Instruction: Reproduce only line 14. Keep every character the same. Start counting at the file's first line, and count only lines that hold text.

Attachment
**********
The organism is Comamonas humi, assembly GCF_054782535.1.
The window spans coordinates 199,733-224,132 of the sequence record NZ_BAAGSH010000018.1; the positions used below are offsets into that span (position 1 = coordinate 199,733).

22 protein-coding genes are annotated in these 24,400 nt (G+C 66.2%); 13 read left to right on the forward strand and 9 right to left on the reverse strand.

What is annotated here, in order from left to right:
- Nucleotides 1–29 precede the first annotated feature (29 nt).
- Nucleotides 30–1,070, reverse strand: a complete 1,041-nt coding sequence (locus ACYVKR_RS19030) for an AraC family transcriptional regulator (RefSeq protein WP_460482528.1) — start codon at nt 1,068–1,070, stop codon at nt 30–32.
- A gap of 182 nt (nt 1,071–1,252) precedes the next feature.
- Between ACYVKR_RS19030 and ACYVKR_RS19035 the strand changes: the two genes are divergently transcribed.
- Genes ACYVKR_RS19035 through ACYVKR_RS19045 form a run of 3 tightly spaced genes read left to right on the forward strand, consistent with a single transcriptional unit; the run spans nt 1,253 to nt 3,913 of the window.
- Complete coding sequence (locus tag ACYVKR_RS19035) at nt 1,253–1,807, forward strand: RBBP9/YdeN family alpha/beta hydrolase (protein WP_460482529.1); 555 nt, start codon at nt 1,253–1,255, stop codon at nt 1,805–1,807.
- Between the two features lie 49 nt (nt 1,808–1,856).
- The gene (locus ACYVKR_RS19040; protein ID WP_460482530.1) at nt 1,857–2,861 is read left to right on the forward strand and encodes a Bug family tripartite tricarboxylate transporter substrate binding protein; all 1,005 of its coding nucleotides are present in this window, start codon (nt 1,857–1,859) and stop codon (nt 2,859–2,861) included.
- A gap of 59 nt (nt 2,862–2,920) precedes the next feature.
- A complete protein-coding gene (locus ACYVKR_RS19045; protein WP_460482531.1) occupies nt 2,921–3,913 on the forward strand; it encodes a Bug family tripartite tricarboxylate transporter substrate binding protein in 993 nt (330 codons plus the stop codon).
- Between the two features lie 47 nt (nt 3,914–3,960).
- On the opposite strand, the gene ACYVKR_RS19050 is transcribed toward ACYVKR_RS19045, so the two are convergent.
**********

- A complete protein-coding gene (locus ACYVKR_RS19045; protein WP_460482531.1) occupies nt 2,921–3,913 on the forward strand; it encodes a Bug family tripartite tricarboxylate transporter substrate binding protein in 993 nt (330 codons plus the stop codon).